"The Lion Sleeps Tonight", also known as "Wimoweh" and originally as "Mbube" is a song recorded by Solomon Linda and his group The Evening Birds for the South African Gallo Record Company in 1939. It was covered internationally by many 1950s pop and folk revival artists, including The Weavers, Jimmy Dorsey, Yma Sumac, Miriam Makeba, and The Kingston Trio. In 1961, it became a number one hit in the U.S. as adapted by the doo-wop group The Tokens. It went on to earn at least 15 million US dollars in royalties from covers and film licensing. Then, in the mid-nineties, it became a pop "supernova" (in the words of South African writer Rian Malan) when licensed to Walt Disney for use in the film The Lion King, its spin-off TV series and live musical, prompting a lawsuit on behalf of the impoverished descendants of Solomon Linda.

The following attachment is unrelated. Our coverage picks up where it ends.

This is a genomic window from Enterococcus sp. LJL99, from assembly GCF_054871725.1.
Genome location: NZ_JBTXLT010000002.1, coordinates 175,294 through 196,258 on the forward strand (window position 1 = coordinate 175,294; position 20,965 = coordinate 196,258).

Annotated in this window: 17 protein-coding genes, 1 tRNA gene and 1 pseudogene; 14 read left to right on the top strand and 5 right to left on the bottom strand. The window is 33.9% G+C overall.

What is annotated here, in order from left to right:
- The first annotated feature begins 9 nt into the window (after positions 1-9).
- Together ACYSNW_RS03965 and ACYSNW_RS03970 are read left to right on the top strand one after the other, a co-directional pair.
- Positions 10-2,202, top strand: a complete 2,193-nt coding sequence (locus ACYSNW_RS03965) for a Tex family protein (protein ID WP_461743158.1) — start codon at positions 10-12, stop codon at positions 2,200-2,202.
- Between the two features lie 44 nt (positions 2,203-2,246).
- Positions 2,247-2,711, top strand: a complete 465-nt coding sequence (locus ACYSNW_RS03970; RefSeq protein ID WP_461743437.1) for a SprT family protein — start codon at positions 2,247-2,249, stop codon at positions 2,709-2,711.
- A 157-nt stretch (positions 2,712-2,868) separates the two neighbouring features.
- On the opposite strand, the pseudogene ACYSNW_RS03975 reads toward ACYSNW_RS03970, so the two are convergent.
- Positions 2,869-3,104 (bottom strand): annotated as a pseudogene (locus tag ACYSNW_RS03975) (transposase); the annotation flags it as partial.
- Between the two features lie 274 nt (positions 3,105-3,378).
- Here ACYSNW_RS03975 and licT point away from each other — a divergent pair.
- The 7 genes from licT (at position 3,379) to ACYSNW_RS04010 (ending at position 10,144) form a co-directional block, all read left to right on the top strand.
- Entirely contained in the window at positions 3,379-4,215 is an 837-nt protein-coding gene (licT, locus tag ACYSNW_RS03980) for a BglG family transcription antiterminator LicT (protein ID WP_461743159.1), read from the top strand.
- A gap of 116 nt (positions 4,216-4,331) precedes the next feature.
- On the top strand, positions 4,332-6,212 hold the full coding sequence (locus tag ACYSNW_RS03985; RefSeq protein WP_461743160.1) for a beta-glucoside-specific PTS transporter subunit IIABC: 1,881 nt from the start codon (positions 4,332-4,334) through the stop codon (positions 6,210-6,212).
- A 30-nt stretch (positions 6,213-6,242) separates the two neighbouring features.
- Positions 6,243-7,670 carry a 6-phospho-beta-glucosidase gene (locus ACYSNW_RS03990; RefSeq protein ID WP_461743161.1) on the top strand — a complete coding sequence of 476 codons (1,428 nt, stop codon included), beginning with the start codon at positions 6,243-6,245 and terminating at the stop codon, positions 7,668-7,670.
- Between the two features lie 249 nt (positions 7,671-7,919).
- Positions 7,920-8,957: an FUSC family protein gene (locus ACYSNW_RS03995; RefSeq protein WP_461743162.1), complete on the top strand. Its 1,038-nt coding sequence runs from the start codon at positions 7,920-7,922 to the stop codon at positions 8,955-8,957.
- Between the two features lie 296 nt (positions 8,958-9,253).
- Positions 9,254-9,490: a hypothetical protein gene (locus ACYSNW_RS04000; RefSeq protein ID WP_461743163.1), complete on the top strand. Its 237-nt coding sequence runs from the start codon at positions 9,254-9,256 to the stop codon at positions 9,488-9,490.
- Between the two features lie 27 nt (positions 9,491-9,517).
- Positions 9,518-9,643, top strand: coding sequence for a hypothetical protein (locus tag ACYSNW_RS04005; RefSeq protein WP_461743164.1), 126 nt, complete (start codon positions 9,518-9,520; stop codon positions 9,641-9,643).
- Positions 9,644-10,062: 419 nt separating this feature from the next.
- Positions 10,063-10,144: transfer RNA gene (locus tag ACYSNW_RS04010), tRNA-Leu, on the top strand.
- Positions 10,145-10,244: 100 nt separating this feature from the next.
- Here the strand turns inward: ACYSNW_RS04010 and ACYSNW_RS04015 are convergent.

"Mbube" (Zulu: lion) was written in the 1920s by Solomon Linda, South African singer of Zulu origin, who worked for the Gallo Record Company as a cleaner and record packer, and who performed with a choir, The Evening Birds. According to South African journalist Rian Malan:
"Mbube" wasn't the most remarkable tune, but there was something terribly compelling about...